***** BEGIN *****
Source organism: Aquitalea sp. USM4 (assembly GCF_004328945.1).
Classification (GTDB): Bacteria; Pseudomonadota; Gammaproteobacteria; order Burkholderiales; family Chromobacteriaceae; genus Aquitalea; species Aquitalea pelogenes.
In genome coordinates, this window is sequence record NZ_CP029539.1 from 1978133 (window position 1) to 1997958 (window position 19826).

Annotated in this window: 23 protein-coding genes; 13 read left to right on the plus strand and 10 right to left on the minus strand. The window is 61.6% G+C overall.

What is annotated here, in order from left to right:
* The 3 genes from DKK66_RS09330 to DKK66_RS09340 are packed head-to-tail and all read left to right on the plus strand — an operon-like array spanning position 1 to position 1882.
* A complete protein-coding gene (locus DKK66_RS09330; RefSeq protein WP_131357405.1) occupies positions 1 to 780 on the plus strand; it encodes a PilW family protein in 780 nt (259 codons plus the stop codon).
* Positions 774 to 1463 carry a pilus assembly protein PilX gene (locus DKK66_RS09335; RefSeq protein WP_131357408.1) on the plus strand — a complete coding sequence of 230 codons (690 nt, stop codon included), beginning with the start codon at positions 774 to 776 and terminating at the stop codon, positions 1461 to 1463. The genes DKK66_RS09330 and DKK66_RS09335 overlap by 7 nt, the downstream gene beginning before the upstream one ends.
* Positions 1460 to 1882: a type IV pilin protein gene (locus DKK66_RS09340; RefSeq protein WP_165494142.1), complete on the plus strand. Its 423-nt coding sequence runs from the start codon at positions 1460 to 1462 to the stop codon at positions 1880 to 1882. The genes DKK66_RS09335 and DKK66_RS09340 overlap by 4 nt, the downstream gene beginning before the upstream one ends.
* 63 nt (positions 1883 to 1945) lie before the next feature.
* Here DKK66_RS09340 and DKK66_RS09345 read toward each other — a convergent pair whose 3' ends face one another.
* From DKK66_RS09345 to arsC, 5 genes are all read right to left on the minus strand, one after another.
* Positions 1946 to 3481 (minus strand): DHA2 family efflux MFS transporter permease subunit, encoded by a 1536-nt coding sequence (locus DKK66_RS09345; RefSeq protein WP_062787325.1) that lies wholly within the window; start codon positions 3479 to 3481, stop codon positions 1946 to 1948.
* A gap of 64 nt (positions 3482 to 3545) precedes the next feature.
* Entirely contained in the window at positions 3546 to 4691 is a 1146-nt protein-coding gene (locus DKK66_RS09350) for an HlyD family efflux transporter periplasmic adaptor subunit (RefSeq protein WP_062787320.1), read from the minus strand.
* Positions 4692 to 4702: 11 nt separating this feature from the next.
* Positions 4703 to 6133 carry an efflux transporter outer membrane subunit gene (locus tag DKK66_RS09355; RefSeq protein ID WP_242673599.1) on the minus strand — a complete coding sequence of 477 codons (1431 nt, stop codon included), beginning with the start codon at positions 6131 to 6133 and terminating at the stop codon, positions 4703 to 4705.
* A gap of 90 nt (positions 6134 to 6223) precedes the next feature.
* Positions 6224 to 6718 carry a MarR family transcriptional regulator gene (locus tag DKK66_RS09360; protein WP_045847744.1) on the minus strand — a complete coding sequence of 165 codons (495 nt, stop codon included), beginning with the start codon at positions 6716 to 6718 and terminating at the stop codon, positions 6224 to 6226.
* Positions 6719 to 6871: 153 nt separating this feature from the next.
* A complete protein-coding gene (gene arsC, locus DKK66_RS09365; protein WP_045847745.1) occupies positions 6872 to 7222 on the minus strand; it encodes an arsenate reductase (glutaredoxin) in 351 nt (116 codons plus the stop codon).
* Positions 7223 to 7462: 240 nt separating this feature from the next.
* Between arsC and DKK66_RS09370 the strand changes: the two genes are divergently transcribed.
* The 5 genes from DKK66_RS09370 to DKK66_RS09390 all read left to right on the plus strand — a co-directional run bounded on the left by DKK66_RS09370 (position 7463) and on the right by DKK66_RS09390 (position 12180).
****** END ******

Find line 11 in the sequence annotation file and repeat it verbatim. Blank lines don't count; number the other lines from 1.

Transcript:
* Here DKK66_RS09340 and DKK66_RS09345 read toward each other — a convergent pair whose 3' ends face one another.